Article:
"the PE is way to high. the future pe is way to high"
Someone who doesn't know how to spell "too" is naturally bash worthy ... and the knee-jerk price action in a bad market with ETF sales and a complex merger is hardly a consequence of valuing the pe ... especially considering we're talking about an MLP.
But carry on.
"We can assume they are talking to others as well."
Yes maybe they'll call that clown Cramer and shout " A Big Riyadh Boo-Yah" Then Jimmy can tell them how he predicted it all.
People are worried about China, about energy debt and about real estate returns. It doesn't mean they have good reasons to be worried. People worry about banks for fear of their exposure to the same things even when the banks in question are not in anyway affected by those things. Add on to that KKR has had recent regulatory issues and the Blackstone CFO took off
These days the market is afraid of real problems and imaginary problems. Mr. Market is seldom rational.
It would be nice if management said something ... anything ... about buy-backs or the back-log or forward guidance. They should be about ready for the quarterly report, but some interim reassurances would be nice too. Hopefully no news is good news, but silence also fuels speculation.
"will get your money back in 7 or 8 years."
You do understand that not everyone bought the stock at its all time high and there's no money to be got back if you haven't sold at a loss. Yesterday alone over 7 million shares were bought at bargain prices.
I assume you're from the buy high, sell low school of investing.
Great buying opportunity. Just clearing out the weak hands and weaker minds.
"we are going down."
And then we are going up and then we are going down and then ... it's almost as if people were buying and selling like some kind of market. Who would have guessed?
Who is "they?"
GBX can't be forced to sell itself at a ridiculously low price just because the stock has been beaten up. If someone has been buying shares anticipating a buy-out, that news would drive the stock price up anyway and the volume of shares traded on the exchanges hasn't been all that great.
I would assume there are investors with longer term views who are tracking prices of companies like GBX, but it doesn't mean they're engineering the sell-off. Transports, energy, industrials have all been pounded so there are plenty of opportunities available without anyone bothering to launch a conspiracy.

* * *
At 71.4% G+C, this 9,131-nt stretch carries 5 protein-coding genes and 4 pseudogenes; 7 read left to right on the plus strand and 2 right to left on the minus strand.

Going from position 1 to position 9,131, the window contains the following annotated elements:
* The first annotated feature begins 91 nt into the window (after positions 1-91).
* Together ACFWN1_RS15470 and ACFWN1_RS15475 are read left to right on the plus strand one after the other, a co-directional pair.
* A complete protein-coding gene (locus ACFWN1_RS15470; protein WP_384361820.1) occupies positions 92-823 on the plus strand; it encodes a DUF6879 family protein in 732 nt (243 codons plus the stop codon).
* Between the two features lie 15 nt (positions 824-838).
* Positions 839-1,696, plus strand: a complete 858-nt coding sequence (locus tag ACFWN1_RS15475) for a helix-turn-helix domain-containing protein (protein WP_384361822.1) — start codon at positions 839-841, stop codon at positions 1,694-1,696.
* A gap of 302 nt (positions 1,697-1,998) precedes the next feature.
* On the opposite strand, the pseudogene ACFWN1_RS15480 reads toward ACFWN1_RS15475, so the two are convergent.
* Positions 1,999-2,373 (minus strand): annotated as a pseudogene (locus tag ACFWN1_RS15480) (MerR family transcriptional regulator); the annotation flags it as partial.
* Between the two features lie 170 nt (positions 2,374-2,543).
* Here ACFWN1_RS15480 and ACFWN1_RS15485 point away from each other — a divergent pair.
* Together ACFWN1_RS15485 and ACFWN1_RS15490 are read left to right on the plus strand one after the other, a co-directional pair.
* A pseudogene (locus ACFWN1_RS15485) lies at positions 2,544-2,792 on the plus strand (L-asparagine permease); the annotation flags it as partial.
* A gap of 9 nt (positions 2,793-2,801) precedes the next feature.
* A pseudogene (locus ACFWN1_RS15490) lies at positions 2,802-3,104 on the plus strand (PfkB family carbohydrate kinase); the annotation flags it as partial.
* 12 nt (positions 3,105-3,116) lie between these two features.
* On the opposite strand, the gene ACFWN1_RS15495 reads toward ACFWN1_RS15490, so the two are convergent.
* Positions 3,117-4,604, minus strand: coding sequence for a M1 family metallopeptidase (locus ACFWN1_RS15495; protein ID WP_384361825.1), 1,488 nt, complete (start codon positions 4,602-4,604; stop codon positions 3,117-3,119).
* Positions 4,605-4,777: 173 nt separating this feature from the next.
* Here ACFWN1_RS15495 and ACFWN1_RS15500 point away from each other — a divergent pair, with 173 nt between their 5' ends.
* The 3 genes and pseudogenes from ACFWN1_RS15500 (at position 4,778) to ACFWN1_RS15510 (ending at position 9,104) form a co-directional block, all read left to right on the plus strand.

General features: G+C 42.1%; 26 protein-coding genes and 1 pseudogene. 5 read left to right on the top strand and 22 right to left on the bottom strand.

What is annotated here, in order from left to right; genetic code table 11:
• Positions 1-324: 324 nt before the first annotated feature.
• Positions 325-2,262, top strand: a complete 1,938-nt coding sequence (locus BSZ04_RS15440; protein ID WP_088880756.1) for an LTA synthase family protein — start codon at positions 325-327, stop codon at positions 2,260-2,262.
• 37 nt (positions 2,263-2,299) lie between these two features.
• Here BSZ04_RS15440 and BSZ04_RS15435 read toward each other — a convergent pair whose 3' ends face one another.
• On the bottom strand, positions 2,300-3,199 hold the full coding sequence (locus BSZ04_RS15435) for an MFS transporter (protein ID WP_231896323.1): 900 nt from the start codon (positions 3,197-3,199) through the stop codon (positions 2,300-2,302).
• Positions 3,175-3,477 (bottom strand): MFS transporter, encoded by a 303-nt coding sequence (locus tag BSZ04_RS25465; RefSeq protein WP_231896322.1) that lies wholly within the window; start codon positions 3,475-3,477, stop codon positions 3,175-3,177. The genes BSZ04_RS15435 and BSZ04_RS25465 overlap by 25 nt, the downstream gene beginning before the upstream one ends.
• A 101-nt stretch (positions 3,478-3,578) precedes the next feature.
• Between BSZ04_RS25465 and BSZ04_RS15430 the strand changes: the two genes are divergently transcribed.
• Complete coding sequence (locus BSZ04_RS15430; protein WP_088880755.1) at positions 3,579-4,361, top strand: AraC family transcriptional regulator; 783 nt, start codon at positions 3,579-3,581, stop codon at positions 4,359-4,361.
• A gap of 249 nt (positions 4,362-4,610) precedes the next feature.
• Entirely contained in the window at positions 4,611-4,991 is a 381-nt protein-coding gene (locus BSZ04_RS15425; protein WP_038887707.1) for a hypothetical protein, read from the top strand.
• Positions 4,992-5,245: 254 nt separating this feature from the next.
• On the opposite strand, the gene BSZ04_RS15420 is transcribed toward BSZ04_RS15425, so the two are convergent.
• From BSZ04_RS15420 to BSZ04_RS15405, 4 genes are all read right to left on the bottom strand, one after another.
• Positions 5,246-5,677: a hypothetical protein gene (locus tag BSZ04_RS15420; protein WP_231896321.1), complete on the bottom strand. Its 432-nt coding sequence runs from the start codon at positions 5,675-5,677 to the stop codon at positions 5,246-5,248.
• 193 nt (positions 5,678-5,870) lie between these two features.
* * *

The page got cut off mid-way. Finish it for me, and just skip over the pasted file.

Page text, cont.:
Nice idea, but saying you "heard" a rumor isn't much to go on. People have been posting that rumor over a long period of time and if there were any substance to it, the stock price would be moving up. and someone would be buying a boat load of calls. It's not often that someone with deep pockets doesn't smell something like this before it's made public. Icahn could be looking as well since he tried once before. I hope something happens, but better to plan on the market waking up to the value and start running up the price based on fundamentals (and a rush to the exit by the shorts).
"70 to 30 on the price of oil. I don't think so"
Yesterday the volume was 400,000 shares. It's easy to shift the price around on such low volume and, let's face it, retail investors and some so-called analysts still think GBX does nothing but make tankers and that the railroads are changing their long term planning minute by minute as oil prices move ... and of course the remarkably tenacious shorts are playing that ignorance for all it's worth.
It is disheartening to see the stock being pummeled, but it's not like they were struggling to find business or everyone was rushing to buy a different more fashionable brand.
And you know just as soon as you bail there will be a reality check and you'll watch the stock driven up. There's only so much the shorts can squeeze out of this and even if some of the lowered earnings calls are reasonable, the stock is still WAY oversold.
Yes, it seems like there would be better opportunities for shorts than GBX. The downside potential has got to be pretty limited at this point. Pigs get fat but hogs get slaughtered.
He stopped responding to stock questions on Twitter because of the flak he was getting from "trolls." i.e. anyone who disagreed with him. He prefers call-ins on his show where only the mindless booyah crowd are allowed to ask questions.
He flip-flops so much and cherry picks whatever predictions he made, only citing the few that went his way, that he's no more than a self-promoting flimflam artist ... but then that must be part of the job description for many of the noisiest of CNBC "personalities."
It would be nice, but Buffett has spend a boatload of cash recently which sparked an S&P consideration of a Berkshire debt downgrade.
As far as mergers are concerned ... with whom? A GBX merger with any of its competitors would pull down its metrics and for anyone in the rail biz right now to want to sell debt or add to share count for an acquisition is not likely to be received well or cheap to do.
Icahn tried for four years to buy GBX to add to his ARII stake with a view to merge the two. Gave up in 2012 when his offer of $22 was rejected ... when the stock was around $15. Since the fundamentals of the company remain strong, I doubt they would be receptive to a low-ball bid now just because the stock price has been hit. Of course if any genuine news of someone showing interest was known, the price would get a nice bounce as all the shorts run for the exit ... but let's face it, unsubstantiated Yahoo message board rumors about buy-outs are pretty common when any stock seems to be oversold.